Saturday 4 October 2014

Human Rights protection in Britain ~ 10 key points

The Conservative Party's document "Protecting human rights in the UK"has attracted a mass of comment.  It sets out the Party's plans for the human rights protection of the British people in the event that the Conservative Party is able to form a government in 2014.  A certain vision of the relationship between every citizen and the State is set out.  It is worth reminding ourselves of some legal facts as opposed to the "spin" adopted in some political and media quarters.

Ten key points:

1. The European Convention on Human Rights (E Conv HR) came into force in 1953 with the United Kingdom being among the first signatories.  British lawyers were involved in its preparation.   It was NOT forced on to the UK.

Liberal Democrats - Doing what works

The Liberal Democrat Party Conference is taking place in Glasgow - 4th to 8th October.  Their views on Criminal Justice policy are presented in a Policy Paper - Doing what works to cut crime

It's an interesting read.  How much of it will actually influence the course of a future government remains to be seen.  There is a possibility that yet another coalition might emerge from the 2015 general election.

On the Conservative Party's human rights plans, the Liberal Democrat Justice Spokesman (Simon Hughes MP) stated that - "“Liberal Democrats have always been 100% clear that we will not allow the Tories to take away the hard-won human rights of British people when in the UK or anywhere else in Europe" - see announcement

Sadiq Khan MP - the Labour Party Shadow Justice Minister - issued a statement criticising the Conservative Party plans for human rights though

Friday 3 October 2014

Protecting Human Rights ! Don't make me laugh ....!

It is a huge pity that we must take the Conservative Party's document "Protecting human rights in the UK" seriously .......... but, we must!  A considerable number of notable bloggers and commentators have already offered their analyses of it (e.g. Liberty) and they are mostly impressed only by the fact that it is legally illiterate.

It is a plan to do anything but protect human rights.  Rather it is a plan - should there be a Conservative government with a sufficient majority to force this through Parliament - to enhance the power of the executive and to weaken protections given in law to citizens.  The British citizen could end up with less human rights protection in domestic law than the citizen of (say) Germany.  But wait !  It might even be that the English citizen will end up with less protection than those living under the devolved administrations of Scotland, Wales and Northern Ireland.  That's because those administrations may well choose not to accept this policy on behalf of their citizens.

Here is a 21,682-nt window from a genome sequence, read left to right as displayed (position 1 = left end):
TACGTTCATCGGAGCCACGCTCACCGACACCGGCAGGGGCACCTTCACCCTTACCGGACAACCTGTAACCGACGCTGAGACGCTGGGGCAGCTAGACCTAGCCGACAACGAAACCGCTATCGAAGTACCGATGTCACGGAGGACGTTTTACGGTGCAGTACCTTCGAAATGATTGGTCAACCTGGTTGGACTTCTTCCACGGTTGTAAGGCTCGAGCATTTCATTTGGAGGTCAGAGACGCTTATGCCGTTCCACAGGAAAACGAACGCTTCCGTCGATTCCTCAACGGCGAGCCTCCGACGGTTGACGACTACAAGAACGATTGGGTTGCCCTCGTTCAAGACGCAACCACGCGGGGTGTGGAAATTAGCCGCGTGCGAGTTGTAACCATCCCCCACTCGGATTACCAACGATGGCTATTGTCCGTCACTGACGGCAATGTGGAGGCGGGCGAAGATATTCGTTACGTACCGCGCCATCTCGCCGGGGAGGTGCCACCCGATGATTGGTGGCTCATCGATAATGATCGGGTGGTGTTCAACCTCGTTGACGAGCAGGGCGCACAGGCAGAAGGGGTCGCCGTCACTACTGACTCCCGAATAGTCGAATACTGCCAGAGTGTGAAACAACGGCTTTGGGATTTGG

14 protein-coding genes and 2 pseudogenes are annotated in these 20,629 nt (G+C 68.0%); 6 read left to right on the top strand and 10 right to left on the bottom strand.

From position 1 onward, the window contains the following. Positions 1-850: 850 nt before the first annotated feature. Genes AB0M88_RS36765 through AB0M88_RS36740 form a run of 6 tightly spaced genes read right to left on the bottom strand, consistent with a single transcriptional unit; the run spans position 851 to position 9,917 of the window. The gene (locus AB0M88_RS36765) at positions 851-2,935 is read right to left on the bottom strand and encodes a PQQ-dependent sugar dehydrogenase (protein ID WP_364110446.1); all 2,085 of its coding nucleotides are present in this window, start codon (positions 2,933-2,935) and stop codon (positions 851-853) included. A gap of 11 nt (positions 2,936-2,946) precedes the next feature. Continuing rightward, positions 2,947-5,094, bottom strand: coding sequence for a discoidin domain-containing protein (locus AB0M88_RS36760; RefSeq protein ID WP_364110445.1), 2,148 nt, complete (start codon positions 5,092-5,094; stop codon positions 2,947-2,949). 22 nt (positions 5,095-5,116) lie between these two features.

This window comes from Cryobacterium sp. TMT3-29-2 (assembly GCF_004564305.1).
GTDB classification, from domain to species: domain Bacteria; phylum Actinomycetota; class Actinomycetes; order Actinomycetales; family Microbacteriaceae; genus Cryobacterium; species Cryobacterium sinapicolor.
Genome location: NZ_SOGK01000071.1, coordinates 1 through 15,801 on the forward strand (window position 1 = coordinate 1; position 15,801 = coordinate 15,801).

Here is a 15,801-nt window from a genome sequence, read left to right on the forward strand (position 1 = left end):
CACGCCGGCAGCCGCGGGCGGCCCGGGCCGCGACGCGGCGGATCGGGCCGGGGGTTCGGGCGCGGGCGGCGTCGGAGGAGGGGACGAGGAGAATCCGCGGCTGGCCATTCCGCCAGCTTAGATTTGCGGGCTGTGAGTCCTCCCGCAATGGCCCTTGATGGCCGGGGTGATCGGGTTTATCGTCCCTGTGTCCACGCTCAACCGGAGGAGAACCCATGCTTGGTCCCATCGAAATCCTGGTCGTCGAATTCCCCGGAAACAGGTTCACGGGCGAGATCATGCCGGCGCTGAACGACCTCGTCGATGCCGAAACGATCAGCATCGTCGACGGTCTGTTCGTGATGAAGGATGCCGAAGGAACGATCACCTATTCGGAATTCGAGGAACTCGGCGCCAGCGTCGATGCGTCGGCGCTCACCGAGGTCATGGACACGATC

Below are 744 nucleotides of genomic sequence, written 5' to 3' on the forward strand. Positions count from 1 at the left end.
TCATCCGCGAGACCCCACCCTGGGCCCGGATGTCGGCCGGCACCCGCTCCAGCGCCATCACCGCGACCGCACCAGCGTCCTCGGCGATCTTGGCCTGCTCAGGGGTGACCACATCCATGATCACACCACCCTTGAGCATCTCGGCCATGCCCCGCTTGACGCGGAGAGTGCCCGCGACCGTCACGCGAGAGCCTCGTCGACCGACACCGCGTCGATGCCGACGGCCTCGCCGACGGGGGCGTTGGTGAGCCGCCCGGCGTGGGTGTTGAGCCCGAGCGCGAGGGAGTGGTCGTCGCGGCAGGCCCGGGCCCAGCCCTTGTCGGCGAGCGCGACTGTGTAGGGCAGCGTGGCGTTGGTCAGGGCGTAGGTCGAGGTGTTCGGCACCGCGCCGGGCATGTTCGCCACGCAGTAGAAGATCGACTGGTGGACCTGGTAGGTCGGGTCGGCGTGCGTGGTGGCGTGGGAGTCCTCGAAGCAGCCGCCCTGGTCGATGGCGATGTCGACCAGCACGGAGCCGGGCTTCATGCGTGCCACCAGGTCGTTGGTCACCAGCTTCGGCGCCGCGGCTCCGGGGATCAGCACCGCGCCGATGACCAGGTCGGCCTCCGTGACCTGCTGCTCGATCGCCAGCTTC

A fuller look at this dog's dinner to follow ...............!

Thursday 2 October 2014

David Cameron's speech ~ the "European" dimension

On 1st October, Prime Minister David Cameron delivered his speech at the Conservative Party conference in Birmingham.  As expected, the speech ranged over the whole gamut of government policy and contained a number of "promises" which may be delivered during the next Parliament if there is a Conservative majority government.   Cameron was clear enough in saying that much will depend on deficit reduction and it was plain that further spending reductions will be required.  Cameron referred to cuts of some £25 billion in the next two years.  The criminal justice system and other legal areas will undoubtedly have to carry their share of this.  See FULL text of speech.

As widely expected in legal circles, the speech contained headline statements about the European Union (EU) and the European Court of Human Rights (E Ct HR).

On the EU, Cameron stated that he would renegotiate Britain's position and, in particular, he would address the issue of free movement of workers.  He said:

" ... we’re going to go in as a country, get our powers back, fight for our national interest …… and yes – we’ll put it to a referendum …… in or out – it will be your choice…"

Cameron then turned his guns on the E Ct HR saying: